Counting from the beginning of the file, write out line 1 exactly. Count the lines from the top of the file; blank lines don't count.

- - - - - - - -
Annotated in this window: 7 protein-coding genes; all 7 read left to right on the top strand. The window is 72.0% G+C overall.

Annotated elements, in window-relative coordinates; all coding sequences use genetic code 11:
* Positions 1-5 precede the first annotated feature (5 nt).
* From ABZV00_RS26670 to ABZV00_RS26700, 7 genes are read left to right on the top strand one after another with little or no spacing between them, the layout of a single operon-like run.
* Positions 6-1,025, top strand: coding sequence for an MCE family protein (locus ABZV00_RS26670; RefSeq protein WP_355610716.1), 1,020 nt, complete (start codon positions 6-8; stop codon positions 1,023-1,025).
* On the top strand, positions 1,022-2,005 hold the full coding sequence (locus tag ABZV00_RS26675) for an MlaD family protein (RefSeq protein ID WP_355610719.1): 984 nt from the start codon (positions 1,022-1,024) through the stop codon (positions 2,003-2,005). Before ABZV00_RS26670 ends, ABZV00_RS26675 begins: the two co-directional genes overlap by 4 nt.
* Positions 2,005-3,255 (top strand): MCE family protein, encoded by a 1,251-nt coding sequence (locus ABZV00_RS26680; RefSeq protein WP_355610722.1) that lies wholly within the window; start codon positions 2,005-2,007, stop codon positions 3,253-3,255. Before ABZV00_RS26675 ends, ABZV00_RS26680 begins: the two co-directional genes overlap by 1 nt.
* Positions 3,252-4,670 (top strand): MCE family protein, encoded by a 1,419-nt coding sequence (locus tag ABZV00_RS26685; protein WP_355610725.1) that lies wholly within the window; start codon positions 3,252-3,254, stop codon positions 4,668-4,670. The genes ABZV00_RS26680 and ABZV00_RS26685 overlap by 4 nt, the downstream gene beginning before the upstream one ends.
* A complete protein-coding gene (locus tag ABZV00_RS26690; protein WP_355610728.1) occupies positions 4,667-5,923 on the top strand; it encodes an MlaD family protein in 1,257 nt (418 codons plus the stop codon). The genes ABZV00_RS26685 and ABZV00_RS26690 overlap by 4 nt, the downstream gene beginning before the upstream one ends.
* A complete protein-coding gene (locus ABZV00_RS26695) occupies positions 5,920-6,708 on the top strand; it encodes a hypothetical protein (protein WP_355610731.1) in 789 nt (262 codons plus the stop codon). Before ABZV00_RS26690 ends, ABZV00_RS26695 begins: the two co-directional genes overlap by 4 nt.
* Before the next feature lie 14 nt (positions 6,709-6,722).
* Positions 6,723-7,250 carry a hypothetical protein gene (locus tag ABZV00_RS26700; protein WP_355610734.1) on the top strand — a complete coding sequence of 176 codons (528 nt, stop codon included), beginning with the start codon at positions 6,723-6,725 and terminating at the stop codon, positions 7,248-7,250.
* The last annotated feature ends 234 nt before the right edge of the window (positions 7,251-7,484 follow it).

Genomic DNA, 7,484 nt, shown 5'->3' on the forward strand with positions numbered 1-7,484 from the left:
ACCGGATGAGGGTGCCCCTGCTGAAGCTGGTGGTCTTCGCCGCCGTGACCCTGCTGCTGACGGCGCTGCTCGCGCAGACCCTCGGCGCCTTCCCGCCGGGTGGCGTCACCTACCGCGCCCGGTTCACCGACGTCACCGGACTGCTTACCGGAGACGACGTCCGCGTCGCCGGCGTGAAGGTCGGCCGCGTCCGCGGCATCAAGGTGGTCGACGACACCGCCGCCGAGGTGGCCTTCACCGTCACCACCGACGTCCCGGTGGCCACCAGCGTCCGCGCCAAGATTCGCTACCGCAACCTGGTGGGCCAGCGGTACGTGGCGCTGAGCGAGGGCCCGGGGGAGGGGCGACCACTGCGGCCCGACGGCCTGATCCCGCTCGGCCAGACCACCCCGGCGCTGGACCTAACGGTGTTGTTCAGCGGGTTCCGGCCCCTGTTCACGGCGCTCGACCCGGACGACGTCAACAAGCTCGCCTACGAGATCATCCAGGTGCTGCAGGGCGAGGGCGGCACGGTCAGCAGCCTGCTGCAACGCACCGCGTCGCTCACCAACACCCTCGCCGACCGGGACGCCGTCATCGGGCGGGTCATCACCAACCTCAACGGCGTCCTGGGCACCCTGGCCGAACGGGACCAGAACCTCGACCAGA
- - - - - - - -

Annotated in this window: 7 protein-coding genes; all 7 read left to right on the top strand. The window is 72.0% G+C overall.